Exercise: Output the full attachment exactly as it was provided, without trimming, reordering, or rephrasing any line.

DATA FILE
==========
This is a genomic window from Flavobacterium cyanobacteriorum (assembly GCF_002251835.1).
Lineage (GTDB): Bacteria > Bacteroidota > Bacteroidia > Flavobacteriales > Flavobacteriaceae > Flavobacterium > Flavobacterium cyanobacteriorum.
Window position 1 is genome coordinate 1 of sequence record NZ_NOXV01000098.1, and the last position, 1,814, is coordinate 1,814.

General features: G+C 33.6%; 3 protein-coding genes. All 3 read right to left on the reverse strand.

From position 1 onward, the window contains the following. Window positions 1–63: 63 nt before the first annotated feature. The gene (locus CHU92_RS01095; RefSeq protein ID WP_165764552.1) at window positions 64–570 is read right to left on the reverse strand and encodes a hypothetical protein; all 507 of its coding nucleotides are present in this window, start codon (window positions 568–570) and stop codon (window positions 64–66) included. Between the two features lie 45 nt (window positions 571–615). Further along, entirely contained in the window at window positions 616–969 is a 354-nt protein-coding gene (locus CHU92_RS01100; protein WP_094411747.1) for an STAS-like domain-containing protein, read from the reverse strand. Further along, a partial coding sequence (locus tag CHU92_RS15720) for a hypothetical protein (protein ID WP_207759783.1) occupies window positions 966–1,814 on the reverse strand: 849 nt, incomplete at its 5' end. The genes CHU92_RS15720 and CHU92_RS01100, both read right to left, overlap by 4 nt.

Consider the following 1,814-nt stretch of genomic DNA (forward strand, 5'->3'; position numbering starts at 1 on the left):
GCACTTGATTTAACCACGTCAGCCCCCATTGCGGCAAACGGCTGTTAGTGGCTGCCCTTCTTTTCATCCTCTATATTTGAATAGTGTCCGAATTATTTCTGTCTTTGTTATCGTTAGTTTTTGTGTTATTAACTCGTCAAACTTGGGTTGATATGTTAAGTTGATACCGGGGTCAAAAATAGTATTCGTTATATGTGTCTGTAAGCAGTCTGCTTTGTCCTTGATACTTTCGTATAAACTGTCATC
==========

This is a genomic window from Flavobacterium cyanobacteriorum (assembly GCF_002251835.1).
Lineage (GTDB): Bacteria > Bacteroidota > Bacteroidia > Flavobacteriales > Flavobacteriaceae > Flavobacterium > Flavobacterium cyanobacteriorum.
Window position 1 is genome coordinate 1 of sequence record NZ_NOXV01000098.1, and the last position, 1,814, is coordinate 1,814.

General features: G+C 33.6%; 3 protein-coding genes. All 3 read right to left on the reverse strand.

From position 1 onward, the window contains the following. Window positions 1–63: 63 nt before the first annotated feature. The gene (locus CHU92_RS01095; RefSeq protein ID WP_165764552.1) at window positions 64–570 is read right to left on the reverse strand and encodes a hypothetical protein; all 507 of its coding nucleotides are present in this window, start codon (window positions 568–570) and stop codon (window positions 64–66) included. Between the two features lie 45 nt (window positions 571–615). Further along, entirely contained in the window at window positions 616–969 is a 354-nt protein-coding gene (locus CHU92_RS01100; protein WP_094411747.1) for an STAS-like domain-containing protein, read from the reverse strand. Further along, a partial coding sequence (locus tag CHU92_RS15720) for a hypothetical protein (protein ID WP_207759783.1) occupies window positions 966–1,814 on the reverse strand: 849 nt, incomplete at its 5' end. The genes CHU92_RS15720 and CHU92_RS01100, both read right to left, overlap by 4 nt.

Consider the following 1,814-nt stretch of genomic DNA (forward strand, 5'->3'; position numbering starts at 1 on the left):
GCACTTGATTTAACCACGTCAGCCCCCATTGCGGCAAACGGCTGTTAGTGGCTGCCCTTCTTTTCATCCTCTATATTTGAATAGTGTCCGAATTATTTCTGTCTTTGTTATCGTTAGTTTTTGTGTTATTAACTCGTCAAACTTGGGTTGATATGTTAAGTTGATACCGGGGTCAAAAATAGTATTCGTTATATGTGTCTGTAAGCAGTCTGCTTTGTCCTTGATACTTTCGTATAAACTGTCATC